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Bruno Serralongue. Feux de camp on View at Jeu da Paume
Bruno Serralongue, Newborn, Priština, Kosovo, mardi 17 février 2009. Série "Kosovo", 2009. Tirage Ilfochrome contrecollé sur aluminium, 127,5 x 158,5 cm, ea1/2. Courtesy Air de Paris, Paris © Bruno Serralongue, courtesy Air de Paris et Francesca Pia.

PARIS.- In order to probe contemporary procedures for producing, distributing and circulating images, Bruno Serralongue “commissions” his own images from himself. His method begins with the collection of information from the media, which he uses as if they were dispatches from his own news agency, of the kind regularly sent out to newsrooms.

Based on this information, which in his case has been preselected by the editors of the various media, Serralongue then makes his own selection and, when he finds an event that particularly intrigues him, travels out to cover it. However, what interests him is not the event as such, but what happens on the margins, backstage. Beyond the event, his works and images concentrate on the interstices of information.

The exhibition at Jeu de Paume features some hundred images, covering his work over the last few years. The photographs are organised by subject and location, but also highlight recurring themes that, according to Bruno Serralongue, inform the problematics of how information is presented.

Bruno Serralongue, Marta Gili, and Dirk Snauwaert in Conversation.
Excerpts from the catalogue published by Ringier and éditions du Jeu de Paume

Marta Gili: I think that we ought to start this conversation with a discussion of your particular working method. It’s a significant part of your discourse and the starting point for your artistic practice. Can you explain it?

Bruno Serralongue: My method consists of drawing on information published and broadcast in the news, whether in the newspapers, on the internet, on TV, or on the radio. You could compare it to press agencies like AFP (Agence France Presse), which receive information and transmit it to news desks on a daily basis. I have my very own AFP—all the news formats available to readers/viewers. So I don’t have access to the raw information in the form of news wires, but rather to information sorted and selected by news desks. I then make my own selection in turn, and if the information refers to a forthcoming event, anywhere in the world, that I find of interest, I try to get there by my own means to take photographs.


Marta Gili: It seems as if you are trying to maintain a certain degree of critical independence by developing such a precise procedure. But independence vis-à-vis whom or what? The agencies, the media, photographers, or the event itself?

Bruno Serralongue: (...) The question I have always been interested in asking is, “Who produces the image?” The method I have established allows me to ask it, because it doesn’t address the subject of an image—which is often the same for amateurs and professionals alike—but rather its production, which is always unique and is the photographer's real signature. The point is not to maintain critical independence, then, but to construct it.

Marta Gili: Photo agencies have been in decline for a number of years now, and the situation is getting progressively worse; they are undergoing a real economic crisis which started out as an identity crisis, I quite agree. Apart from the fundamental question that you have raised about the production of the image, can't the concepts “information” and “event” be said to be undergoing a similar decline?

Bruno Serralongue: One of the French President’s advisers stated in an interview printed in Le Monde on January 8, 2008, that media coverage of presidential events had risen by 450% since Nicolas Sarkozy’s election! Is that a good thing? It appears that media presence is what counts. Your time on air is time that is not available to your opponents. So if the concepts of information and event are in decline, it’s because everything is now a media event. As Jean-Charles Massera said, “the information society organizes time, true to its mediatized experience of history treated as the present, on a model of time reduced to eventful moments.” Everything is an event, because that’s how we live in the information society. You have to be in the event. We are told that there is no choice. As the philosopher Jean Baudrillard said, “We are in the world screen”—in other words, we are susceptible to emit and/or receive events/information. But the risk is then failing to spot which events could have long-term historical significance.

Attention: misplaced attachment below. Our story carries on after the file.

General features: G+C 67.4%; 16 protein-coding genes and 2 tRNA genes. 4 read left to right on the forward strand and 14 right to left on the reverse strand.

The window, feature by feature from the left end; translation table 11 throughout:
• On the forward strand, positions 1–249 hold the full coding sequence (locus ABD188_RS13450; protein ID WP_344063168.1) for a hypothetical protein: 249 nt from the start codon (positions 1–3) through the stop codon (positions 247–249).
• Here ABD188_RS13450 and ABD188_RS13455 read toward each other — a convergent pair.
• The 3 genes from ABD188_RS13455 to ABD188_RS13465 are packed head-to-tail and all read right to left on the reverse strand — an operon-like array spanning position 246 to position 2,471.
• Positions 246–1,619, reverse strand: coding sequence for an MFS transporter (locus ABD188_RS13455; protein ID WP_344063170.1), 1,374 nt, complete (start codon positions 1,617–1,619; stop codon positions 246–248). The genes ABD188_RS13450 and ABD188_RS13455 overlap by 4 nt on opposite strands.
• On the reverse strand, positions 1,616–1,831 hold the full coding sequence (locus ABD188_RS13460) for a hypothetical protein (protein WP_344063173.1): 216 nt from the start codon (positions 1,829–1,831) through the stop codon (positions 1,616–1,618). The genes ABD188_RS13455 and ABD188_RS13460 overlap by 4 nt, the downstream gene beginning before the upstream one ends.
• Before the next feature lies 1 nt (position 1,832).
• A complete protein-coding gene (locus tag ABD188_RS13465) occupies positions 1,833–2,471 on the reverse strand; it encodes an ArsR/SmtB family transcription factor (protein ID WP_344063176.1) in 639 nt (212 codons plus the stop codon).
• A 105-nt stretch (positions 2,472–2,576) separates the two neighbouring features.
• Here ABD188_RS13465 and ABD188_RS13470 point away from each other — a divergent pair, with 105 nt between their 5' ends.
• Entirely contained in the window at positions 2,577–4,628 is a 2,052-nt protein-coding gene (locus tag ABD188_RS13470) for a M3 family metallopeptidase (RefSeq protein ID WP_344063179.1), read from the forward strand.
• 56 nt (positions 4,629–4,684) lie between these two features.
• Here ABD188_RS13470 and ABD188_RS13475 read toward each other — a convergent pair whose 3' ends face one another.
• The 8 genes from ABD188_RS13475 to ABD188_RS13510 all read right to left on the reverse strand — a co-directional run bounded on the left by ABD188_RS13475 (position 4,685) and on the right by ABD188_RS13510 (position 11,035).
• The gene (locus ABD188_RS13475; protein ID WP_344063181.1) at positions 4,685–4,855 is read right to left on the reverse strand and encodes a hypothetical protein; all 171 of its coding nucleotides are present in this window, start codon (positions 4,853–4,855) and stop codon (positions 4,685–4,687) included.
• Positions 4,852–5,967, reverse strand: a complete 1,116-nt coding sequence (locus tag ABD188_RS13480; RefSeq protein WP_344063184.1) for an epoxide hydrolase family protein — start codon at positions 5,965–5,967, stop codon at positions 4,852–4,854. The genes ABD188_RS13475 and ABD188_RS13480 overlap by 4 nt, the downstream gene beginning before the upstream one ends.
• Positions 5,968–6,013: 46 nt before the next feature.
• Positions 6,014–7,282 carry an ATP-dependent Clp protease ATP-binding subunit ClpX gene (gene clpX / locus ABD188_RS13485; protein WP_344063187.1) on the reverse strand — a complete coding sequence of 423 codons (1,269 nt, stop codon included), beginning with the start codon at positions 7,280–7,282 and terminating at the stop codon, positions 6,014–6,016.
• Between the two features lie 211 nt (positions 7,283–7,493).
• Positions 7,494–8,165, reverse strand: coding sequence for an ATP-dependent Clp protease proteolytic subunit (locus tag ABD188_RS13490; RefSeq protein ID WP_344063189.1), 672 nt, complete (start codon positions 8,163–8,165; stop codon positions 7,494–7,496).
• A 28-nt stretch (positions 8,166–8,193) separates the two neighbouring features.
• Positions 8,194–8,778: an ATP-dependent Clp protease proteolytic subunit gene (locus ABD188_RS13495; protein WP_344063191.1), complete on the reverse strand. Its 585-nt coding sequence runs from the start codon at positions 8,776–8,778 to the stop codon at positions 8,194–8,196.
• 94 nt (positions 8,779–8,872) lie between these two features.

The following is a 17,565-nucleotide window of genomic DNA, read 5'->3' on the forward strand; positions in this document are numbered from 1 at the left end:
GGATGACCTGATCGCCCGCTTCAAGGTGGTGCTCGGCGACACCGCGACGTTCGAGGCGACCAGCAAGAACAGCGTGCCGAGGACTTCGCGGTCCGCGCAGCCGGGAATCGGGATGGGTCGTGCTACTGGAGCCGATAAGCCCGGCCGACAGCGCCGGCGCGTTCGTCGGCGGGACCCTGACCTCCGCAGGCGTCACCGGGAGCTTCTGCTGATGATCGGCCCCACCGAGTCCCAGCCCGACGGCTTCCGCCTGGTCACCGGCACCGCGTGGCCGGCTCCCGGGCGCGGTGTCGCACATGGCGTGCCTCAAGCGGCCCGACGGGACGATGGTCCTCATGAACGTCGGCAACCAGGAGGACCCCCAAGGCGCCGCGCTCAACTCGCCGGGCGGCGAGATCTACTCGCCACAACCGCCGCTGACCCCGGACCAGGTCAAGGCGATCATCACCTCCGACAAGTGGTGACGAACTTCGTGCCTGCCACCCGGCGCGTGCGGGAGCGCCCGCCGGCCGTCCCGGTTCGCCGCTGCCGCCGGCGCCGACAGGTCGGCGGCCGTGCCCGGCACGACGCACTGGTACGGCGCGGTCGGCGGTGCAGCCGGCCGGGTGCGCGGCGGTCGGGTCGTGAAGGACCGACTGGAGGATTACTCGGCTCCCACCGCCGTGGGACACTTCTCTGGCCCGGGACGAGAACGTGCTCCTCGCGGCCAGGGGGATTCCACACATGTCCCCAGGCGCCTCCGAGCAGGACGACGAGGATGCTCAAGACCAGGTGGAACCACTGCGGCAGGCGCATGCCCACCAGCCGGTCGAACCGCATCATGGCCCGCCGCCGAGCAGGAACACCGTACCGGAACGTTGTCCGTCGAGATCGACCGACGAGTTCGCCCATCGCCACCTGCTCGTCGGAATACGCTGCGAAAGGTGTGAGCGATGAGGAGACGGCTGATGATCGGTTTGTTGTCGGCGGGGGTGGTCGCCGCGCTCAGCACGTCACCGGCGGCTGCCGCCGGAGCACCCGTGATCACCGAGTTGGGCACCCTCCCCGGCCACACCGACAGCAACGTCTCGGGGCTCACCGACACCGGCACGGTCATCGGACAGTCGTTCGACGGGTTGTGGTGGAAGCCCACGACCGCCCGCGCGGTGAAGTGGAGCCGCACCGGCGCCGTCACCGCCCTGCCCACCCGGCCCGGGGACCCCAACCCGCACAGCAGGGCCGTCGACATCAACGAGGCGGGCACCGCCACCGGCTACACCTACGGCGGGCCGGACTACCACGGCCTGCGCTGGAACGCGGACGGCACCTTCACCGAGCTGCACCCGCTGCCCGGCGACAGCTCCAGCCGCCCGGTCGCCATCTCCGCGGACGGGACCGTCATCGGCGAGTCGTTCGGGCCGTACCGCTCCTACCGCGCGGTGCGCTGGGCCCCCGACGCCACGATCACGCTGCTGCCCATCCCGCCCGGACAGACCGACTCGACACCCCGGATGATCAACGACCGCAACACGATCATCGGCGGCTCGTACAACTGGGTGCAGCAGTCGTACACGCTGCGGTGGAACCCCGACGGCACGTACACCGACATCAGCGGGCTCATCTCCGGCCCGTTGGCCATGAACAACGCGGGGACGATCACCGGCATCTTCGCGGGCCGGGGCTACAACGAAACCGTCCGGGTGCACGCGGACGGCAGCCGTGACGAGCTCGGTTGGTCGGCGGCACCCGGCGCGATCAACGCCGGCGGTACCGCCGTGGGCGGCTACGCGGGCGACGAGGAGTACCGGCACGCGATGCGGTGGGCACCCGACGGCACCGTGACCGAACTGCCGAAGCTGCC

Marta Gili: What stance does your work take in relation to the event? Why did you go to the Chiapas in 1996 and Calais between 2006 and 2008, for instance? To be at the heart of the event?

Bruno Serralongue: Since 1995, my work has been guided by the notion of community. What I found interesting was placing the photographic site at the heart of a community rather than at the instant of the event. Then I very quickly realized that the two things were, in fact, the same. That is how I ended up in southeastern Mexico photographing the Intergalactic Encounter for Humanity and against neoliberalism, organized at the behest of the Chiapas guerrillas (the Encuentro series, 1996).

I only produce a few series every year—two, sometimes just the one, with a small handful of photographs per series, from five for Destination Vegas (1996) to 22 for Calais (2006–2008). There are links between the events, which echo each other, even if they are several years apart—for instance, Free Tibet (1998) and Tibet in Exile (Dharamsala) (2008). Since they are chosen with reference to specific criteria, they represent both a point of view on some key social issues and conflicts of the late 20th and early 21st centuries, given a planetary audience and echo by the media, and a highly individual cartography of my own interests.

A network of references and “figures” is created from series to series, to the point of forming a “repertoire of collective action.” I’ve taken this expression from the American historian and sociologist Charles Tilly (1929–2008). While I was planning the exhibition at the Jeu de Paume, I was thinking about the significant repetitions that eventually built up a repertoire. It was only recently that I became aware of the repertoire’s existence. First of all it had to build up gradually, in the shadow of the series. But still, I believe that it was present as a project from the outset, even if I’m only expressing it clearly today. That is what pushed me to produce photographs at the heart of collective events.